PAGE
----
Kudos to Assistant Kentucky Attorney Richard Elder for speaking truth to power in a hearing before Jefferson (Ky.) Circuit Court Judge Olu Stevens in early February. After listening to Stevens vent for several minutes over a victim impact statement describing a toddler’s emotional trauma as the result of a home invasion, Elder remarked, “Certainly I can understand the court’s outrage there.” Elder paused for a moment to think about Stevens’s tirade, then recanted: “I guess I really don’t.”
That makes two of us. See if you can make sense of the judge’s pique after reading the back story. According to the Courier-Journal, Jordan and Tommy Gray of Buechel were at home with their 3-year-old daughter on March 21, 2013 when two armed black men broke in and robbed them at gunpoint.
After he was apprehended, one of the perpetrators, 27-year-old Gregory Wallace, pleaded guilty. Just prior to his sentencing hearing on Feb. 4, Jordan Gray submitted a victim impact statement to the court, which noted that her daughter was still “in constant fear of black men”:
Whenever we are running errands, if we come across a black male, she holds me tight and begs me to leave. It has affected her friendships at school and our relationships with African-American friends.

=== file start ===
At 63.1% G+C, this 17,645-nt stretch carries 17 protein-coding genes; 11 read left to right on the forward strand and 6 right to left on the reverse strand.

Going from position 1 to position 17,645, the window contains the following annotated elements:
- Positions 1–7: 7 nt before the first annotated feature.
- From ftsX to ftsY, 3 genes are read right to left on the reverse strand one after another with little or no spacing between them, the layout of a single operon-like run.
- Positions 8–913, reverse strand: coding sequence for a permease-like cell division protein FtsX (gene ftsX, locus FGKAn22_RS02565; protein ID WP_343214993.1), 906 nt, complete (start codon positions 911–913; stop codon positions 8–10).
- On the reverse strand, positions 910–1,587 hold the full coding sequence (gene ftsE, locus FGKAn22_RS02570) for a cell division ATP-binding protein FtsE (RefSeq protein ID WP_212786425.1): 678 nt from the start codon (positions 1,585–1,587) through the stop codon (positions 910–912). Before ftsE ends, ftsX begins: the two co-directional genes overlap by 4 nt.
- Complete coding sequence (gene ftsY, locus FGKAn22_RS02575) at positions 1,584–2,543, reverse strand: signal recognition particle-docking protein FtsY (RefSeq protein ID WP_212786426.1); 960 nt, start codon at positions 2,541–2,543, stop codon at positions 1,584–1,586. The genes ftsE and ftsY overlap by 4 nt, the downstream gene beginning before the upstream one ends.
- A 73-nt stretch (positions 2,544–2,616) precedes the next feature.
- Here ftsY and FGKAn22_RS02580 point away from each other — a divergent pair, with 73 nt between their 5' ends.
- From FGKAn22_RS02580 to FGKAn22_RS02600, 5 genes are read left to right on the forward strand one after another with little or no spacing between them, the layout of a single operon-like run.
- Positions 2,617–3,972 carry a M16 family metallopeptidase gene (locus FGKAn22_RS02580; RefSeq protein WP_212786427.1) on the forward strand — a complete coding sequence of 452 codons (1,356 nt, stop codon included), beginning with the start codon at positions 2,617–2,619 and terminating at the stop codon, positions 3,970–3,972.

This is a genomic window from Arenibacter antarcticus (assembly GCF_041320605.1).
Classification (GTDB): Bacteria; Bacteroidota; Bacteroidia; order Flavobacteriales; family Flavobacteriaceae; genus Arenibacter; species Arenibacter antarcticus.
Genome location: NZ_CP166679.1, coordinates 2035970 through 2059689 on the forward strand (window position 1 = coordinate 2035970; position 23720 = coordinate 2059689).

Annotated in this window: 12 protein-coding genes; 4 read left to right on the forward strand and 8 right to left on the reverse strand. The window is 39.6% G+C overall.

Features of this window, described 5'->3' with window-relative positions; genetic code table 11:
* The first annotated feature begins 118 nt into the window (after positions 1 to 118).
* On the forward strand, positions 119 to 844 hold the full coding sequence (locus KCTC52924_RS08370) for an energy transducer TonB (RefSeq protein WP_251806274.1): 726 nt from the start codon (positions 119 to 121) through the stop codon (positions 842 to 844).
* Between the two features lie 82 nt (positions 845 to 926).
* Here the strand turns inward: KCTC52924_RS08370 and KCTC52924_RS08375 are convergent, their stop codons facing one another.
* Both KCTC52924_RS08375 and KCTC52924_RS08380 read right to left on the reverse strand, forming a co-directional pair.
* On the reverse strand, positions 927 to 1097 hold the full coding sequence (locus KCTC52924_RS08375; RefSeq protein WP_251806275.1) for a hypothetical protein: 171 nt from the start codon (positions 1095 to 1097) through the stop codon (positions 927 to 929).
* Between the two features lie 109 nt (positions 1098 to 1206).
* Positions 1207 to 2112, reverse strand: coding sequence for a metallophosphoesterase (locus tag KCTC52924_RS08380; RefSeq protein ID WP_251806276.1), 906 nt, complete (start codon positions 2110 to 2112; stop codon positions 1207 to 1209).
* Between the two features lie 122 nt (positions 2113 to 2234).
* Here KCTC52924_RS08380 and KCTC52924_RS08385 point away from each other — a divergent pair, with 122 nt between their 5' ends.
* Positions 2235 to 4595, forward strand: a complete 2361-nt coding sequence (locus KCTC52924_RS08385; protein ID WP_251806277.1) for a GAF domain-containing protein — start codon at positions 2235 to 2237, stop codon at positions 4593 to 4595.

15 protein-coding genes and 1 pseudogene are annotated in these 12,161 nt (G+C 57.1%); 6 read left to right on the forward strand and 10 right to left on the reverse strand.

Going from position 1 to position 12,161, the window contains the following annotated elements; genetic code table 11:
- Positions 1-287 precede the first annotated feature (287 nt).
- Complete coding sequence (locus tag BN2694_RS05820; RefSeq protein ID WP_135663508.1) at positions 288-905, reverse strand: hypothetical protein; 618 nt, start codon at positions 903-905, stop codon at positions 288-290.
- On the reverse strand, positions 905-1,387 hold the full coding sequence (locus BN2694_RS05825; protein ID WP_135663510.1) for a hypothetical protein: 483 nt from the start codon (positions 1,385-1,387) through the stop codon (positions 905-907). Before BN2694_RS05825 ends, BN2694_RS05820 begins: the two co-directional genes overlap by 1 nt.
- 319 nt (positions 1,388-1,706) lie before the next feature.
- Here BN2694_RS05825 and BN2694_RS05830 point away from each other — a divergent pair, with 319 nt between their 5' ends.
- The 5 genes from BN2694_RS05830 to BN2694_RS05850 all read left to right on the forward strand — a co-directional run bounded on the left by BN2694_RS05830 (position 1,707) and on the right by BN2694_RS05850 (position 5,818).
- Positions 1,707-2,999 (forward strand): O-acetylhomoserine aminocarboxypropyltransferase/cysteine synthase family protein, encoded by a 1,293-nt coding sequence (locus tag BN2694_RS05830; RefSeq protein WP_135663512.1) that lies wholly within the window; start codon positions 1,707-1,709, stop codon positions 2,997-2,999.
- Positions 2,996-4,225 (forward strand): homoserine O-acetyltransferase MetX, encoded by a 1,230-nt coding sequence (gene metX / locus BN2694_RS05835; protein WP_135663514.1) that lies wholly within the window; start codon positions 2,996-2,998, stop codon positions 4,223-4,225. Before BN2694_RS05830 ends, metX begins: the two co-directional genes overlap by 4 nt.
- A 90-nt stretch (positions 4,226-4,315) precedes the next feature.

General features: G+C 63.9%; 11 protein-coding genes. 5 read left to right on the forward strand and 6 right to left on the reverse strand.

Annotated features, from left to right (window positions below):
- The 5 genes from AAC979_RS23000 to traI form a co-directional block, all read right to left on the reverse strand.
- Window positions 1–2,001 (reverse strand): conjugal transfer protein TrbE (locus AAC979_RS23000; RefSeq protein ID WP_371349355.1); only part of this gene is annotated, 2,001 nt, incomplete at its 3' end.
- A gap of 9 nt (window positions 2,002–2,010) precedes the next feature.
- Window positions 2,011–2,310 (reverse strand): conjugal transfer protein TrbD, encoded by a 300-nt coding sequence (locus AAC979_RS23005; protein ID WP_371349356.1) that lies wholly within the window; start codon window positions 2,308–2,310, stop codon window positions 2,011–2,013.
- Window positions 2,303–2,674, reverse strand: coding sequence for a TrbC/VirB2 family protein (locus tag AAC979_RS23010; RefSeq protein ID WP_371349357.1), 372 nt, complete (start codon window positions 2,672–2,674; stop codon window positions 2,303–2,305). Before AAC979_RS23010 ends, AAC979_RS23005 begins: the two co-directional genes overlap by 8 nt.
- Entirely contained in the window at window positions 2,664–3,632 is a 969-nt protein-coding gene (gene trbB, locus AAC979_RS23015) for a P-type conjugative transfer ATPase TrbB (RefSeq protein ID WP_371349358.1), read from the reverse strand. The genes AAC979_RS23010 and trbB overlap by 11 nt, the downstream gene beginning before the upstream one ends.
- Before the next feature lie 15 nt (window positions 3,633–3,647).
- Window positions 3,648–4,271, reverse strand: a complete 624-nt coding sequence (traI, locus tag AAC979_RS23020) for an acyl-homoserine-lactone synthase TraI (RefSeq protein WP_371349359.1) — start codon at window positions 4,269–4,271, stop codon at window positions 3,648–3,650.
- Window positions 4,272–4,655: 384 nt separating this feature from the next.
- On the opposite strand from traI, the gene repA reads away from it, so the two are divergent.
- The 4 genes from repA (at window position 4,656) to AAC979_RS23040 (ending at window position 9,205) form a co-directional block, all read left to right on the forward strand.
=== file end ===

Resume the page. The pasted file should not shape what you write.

But, as the Courier-Journal observes, it was the Grays, not Wallace, who incurred the brunt of the judge’s wrath. In the video that follows, Stevens says:
I am offended by that. I am deeply offended that they would be victimized by an individual and express some kind of fear of all black men….
This little girl certainly has been victimized, and she can’t help the way she feels. My exception is more with her parents and their accepting that kind of mentality and fostering those type of stereotypes.
Stevens says at one point, “I wonder if the perpetrator had been white, would they be in fear of white men?” The most likely answer is that the child would have fixated on some other easily identifiable defining physical trait — a scar, an item of clothing — that would have become the object of her irrational fear. In other words, the child didn’t come to fear blacks because of some deep-seated racial hatred that her parents were stoking but because of a physical association with the men who disrupted her home. What is amazing is that the judge, who is way past his own toddler years, is too blinded by his own obsession with racism to see that.
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